The safer solution: Cooking fish to at least 145 degrees for a minute or more will kill any parasites residing in the fish. But then you no longer have sushi! The only way to eat it raw and still be sure it's not harboring any parasites is to eat fish that has been frozen before it became sushi. The U.S. Food and Drug Administration recommends freezing fish to an internal temperate of -31 degrees Fahrenheit for at least 15 hours in order to kill parasites.
5 of 11 Sushi (© Renee Comet/FoodPix/Jupiterimages)


The danger: Raw chicken is a notorious carrier of salmonella and campylobacter bacteria. It's fairly easy not to serve chicken that's contaminated—just make sure you cook it thoroughly with no pink showing when you cut it open (no one wants their chicken served rare anyway!). The biggest risk factors for getting sick is not from eating the chicken, but from cross-contamination during your prep and cooking.
The safer solution: Be careful when handling raw chicken. After cutting it up, immediately and thoroughly wash the knife, cutting board, the countertops and your hands to eliminate the risk of spreading the bacteria to other food in your kitchen. And when you bring the raw chicken outside to put it on the grill, take that plate back inside and get a new one on which to serve the cooked chicken.
6 of 11 Raw chicken (© Ben Fink/FoodPix/Jupiterimages)


The danger: Old wives' tales aside, it appears that mayonnaise really isn't all that risky. But because myths abound about food poisoning at family picnics caused by mayonnaise-laced salads, slaws and sandwiches, the condiment still made our list—if for no other reason than to debunk those myths. "The FDA standards for commercially prepared mayonnaise mean it has to have a certain pH and acidity [which were chosen] based on studies to kill salmonella," says Doyle. "So putting mayonnaise into a salad can actually have an anti-microbial effect."
The safer solution: Homemade mayonnaise is still as risky as the mayonnaise myth would have you believe. So if you do make homemade mayonnaise, be sure to keep it—and anything made with it—refrigerated at all times.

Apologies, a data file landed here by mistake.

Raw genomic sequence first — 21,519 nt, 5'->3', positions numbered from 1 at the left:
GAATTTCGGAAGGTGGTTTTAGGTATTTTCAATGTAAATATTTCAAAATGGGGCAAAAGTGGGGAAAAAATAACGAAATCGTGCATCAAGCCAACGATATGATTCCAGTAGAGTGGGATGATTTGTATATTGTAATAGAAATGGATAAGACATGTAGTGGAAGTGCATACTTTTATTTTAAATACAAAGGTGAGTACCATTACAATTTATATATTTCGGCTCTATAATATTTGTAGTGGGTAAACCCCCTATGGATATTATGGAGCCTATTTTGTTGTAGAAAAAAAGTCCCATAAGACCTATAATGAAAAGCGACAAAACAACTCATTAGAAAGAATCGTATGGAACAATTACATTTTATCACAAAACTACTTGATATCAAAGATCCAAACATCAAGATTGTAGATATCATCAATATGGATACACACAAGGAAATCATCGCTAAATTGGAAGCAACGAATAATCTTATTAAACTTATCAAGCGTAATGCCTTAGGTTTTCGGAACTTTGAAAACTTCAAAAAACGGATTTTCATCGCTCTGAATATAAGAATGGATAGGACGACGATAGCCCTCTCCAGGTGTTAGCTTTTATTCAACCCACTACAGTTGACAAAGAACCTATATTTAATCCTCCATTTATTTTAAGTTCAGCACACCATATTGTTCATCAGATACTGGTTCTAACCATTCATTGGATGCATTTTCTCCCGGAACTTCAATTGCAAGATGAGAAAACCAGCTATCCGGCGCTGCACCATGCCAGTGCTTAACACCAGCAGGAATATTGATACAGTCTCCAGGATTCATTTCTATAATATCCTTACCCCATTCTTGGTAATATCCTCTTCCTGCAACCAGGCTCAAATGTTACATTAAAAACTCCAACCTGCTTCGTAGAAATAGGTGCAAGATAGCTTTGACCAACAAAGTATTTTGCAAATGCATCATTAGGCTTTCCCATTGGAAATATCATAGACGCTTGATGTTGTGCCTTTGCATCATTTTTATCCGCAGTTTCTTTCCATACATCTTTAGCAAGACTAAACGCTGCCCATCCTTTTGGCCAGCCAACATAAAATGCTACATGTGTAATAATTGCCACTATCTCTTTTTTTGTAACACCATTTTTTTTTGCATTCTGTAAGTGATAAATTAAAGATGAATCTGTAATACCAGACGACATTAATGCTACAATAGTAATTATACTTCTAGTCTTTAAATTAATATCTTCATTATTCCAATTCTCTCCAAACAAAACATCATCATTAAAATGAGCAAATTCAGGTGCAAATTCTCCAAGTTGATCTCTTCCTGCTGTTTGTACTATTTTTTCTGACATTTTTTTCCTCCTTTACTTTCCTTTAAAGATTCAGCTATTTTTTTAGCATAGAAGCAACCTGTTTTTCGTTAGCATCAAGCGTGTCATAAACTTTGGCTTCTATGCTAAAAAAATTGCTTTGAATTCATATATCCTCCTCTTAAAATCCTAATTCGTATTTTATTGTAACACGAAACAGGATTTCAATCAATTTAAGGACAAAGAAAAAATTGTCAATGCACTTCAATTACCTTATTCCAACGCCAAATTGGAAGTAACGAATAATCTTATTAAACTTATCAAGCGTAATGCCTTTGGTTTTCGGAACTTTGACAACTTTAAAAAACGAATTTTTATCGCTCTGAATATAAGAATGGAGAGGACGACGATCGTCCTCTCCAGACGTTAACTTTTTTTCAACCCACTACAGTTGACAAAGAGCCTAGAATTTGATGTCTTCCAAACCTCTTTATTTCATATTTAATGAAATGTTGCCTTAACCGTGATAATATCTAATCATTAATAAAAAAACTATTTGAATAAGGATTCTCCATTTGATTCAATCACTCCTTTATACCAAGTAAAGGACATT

7 of 11 Mayonnaise (© Pornchai Mittongtare /FoodPix/Jupiterimages)


The danger: A recall of cantaloupe imported from Honduras because of salmonella contamination focused attention on the melon. The rind that encases the fruit may harbor the bacteria, but it's easily transferred to the edible flesh inside once it's cut up.
The safer solution: Doyle reports that some producers treat the exterior of melons with steam to kill the bacteria without affecting the inside of the fruit. But there's no way to know if you are getting one of these treated melons. Washing the skin may help, but with so many cracks and crevices in the rind, it's not necessarily an effective solution. You can be careful with the way cut-up cantaloupe is stored (at home or at the store). "Harmful bacteria can thrive and multiply at room temperature," says Doyle, so he recommends steering clear of any cut fruit that isn't kept refrigerated.
8 of 11 Cantaloupe (© C Squared Studios)

Unpasteurized Cheese

The danger: Unless you're getting your milk fresh from the cow, chances are it has been pasteurized—a heat treatment process designed to kill bacteria (including salmonella, listeria and E. coli) present in the milk. But even those who wouldn't think of drinking unpasteurized milk may be unknowingly eating cheese made from that same untreated milk. Many soft cheeses—including brie, feta and goat cheese—are unpasteurized. Although federal regulation requires that domestic and imported unpasteurized cheeses be aged for at least 60 days, cheeses made from raw milk still carry some risk of contamination. Because of that risk, it's recommended that pregnant women, children, the elderly and anyone else with a compromised immune system avoid eating them.
The safer solution: Steering clear of unpasteurized cheese is as easy as reading the label. "The ingredients will clearly list whether the cheese contains pasteurized or unpasteurized milk," Frechman says. And while those unpasteurized versions can be delicious, just know that you're taking your chances.
9 of 11 Milk and cheeses (© Tetra Images/Corbis)

Salad Bar Fixings

The danger: It may be the ultimate in convenience to swing by the salad bar and choose from a wide array of ingredients that are all chopped up and ready to mix into a customized meal. But letting someone else do all the prep work can result in some unhealthy surprises. "The biggest factors contributing to potentially unsafe salad-bar food are foods that aren't kept hot or cold enough, handling of food by workers with poor hygiene, and refilling partially used containers of perishable food with fresh food," says Doyle.
The safer solution: Be sure your salad bar food is kept at the proper temperature (cold food kept cold, hot ones heated sufficiently), that workers practice safe food handling, and that enough people buy food there to keep the supplies fresh. Also, Frechman cautions against salad bars that don’t have a sneeze guard to protect the food from airborne bacteria.
10 of 11 Salad bar (© Ron Chapple/Thinkstock Images/Jupiterimages)